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Old 01-16-2020, 02:09 PM   #1
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Pnw_steve .22
Training and ammo cost?

Hey Everyone,

I have not been shooting like I used to. I had a flexible work schedule and a nice range close by. I managed 3-5 visits a week. I was reloading and had enough disposable income that ammo costs were not an issue.

Fast forward to today.... My reloading bench is gone and I am on a fixed income. I am trying to get back into regular practice of training and regular range visits.

Unfortunately factory ammo prices are killing me.

I have been considering a .22 pistol for practice due to the cheaper ammo.

Is this a good idea? I would prefer training with the gun and ammo that I carry but it just is not practical.

I am considering replacing my PPK with a PPS. What would you recommend for a .22 trainer that would most closely compare to the PPS?

Thanks.
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Old 01-16-2020, 03:31 PM   #2
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I suggest a Walther P22 if you decide to go with a .22 practice gun. I have a P22 Target that I use when my grandsons come to the range with me. It doesn't like cheap ammo, but it will still save you some bucks.


I had ammo cost issues too, but I didn't want to practice defensive skills using a .22. Therefore, to address the cost issue and my training need, I plan my range day with a limited amount of ammo focusing on two or three skill drills per session.



I also take notes on the gun(s) I'm shooting to help plan the next session or pinpoint a need to focus on in the future. The note taking helps me stay focused on the plan, gives me time to relax between drills, and I feel I'm getting more bang for my buck.
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Old 01-16-2020, 03:34 PM   #3
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your post strikes home for me. I am 77, and once upon a time ammo costs were negligible in my budget. That was then, but now I have to watch my expenses carefully because of a fixed income that does not grow as fast an inflation of many basic needs. Oh that I were rich, but I am not.

Four years ago I bought a M&P 22 Compact for practice since I carried a M&P 9mm Compact. I must say that was a waste of $350 plus the cost of 22 LR ammo. There is no similarity between the two there than physical size.

What I found was that as I shot the 22 more and more I lost the feel of shooting the 9mm. I sold the 22 and went back to the 9mm exclusively. Clearly the 22 would be a good way for the novice shooter to learn, but it is not a good way for the experienced shooter to practice.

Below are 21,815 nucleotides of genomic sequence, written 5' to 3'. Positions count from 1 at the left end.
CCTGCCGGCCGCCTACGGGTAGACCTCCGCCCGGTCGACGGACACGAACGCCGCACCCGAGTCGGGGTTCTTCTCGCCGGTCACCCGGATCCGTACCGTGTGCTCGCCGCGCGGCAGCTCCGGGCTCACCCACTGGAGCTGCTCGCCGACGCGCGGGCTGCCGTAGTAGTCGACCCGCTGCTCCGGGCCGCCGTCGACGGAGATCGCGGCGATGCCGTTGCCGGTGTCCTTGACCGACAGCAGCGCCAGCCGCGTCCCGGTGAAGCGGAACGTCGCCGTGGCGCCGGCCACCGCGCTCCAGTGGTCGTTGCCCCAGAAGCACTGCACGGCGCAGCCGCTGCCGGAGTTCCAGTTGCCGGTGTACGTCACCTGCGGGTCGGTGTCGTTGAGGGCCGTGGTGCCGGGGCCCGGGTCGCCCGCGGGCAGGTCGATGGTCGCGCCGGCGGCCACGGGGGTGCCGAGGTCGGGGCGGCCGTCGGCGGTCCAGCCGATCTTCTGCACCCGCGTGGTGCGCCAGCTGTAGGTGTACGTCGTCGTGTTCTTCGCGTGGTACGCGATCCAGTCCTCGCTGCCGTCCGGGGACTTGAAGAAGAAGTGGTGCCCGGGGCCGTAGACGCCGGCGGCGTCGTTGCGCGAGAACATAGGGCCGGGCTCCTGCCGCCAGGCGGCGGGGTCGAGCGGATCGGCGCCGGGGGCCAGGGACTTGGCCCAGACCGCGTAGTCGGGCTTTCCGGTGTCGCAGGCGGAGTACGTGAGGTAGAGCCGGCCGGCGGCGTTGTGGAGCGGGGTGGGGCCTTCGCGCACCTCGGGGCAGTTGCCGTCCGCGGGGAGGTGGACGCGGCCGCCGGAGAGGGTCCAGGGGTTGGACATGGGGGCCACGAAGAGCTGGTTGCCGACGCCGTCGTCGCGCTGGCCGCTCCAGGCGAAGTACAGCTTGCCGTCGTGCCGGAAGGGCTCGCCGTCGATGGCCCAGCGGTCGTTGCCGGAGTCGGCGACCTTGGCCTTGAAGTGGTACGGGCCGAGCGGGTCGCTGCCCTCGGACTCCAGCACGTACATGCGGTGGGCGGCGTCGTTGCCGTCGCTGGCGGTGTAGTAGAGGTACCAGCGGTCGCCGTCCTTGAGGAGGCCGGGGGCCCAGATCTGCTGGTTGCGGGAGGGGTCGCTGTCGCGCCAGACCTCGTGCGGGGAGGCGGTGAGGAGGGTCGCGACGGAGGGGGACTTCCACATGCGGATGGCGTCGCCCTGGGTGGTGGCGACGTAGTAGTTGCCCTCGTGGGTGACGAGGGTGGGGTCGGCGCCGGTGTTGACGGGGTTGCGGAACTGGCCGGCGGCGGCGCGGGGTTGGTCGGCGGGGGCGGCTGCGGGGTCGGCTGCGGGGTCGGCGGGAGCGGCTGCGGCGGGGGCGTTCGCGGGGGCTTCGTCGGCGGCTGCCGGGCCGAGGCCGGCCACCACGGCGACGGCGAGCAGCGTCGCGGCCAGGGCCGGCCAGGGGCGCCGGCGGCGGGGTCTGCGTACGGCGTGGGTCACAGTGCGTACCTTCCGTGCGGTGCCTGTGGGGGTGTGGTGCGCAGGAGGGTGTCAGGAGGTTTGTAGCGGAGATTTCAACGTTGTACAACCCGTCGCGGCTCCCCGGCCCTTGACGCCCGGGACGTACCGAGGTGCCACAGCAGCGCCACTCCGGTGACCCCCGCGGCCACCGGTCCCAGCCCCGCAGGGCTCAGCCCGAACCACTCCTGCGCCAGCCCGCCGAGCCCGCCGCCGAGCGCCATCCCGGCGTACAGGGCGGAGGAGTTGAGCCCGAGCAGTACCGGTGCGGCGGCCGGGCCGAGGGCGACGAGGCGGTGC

My course of action was set by my perceived need. I was not interested in being target shooter. If I had been I would have kept the 22. I had a gun for self defense, and that is nor similar to target shooting. I spent a lot of time researching best training practices for personal self defense. Too me that meant training for the most likely scenario, an encounter from face-to-face out to 25 feet, one-on-one with an armed adversary. I had plenty of training in the Corps for shooting and scooting from cover to cover, and realizing that was not what I would ever likely face in my civilian life I just trained and practiced for the likely scenario as I mentioned above.

The cost of ammunition was a concern since I believe one should train with the same ammo that they might have to use in a real life situation. After extensive research I settled on Winchester Train & Defend 147 gr 9mm ammo. Both round have the same weight and ballistic characteristics. The train ammo is inexpensive compared to the Defend ammo. I bought it and shot it an could not distinguish between the two rounds when fired. The FNJ and JHP rounds were the same except for expansion.

Then I decided to employ practicing for CQB situations. They are the most likely to be encountered in civilian life. That meant training for incapacitating hits rather than tight groups. I expend my training ammo to improve my ability to hit in the most lethal center mass areas. I recently began practicing for proficiency at head shots up to 25 feet. It takes little ammo to gain proficiency if you are take your time and think about it.
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Old 01-16-2020, 05:03 PM   #4
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22LR allows you to practice aiming properly and good trigger discipline and control. It does not substitute for putting rounds through your carry weapon, it supplements it. I shoot 22LR regularly but I also put 100 rounds through my carry weapon at least 2x/month (if not more).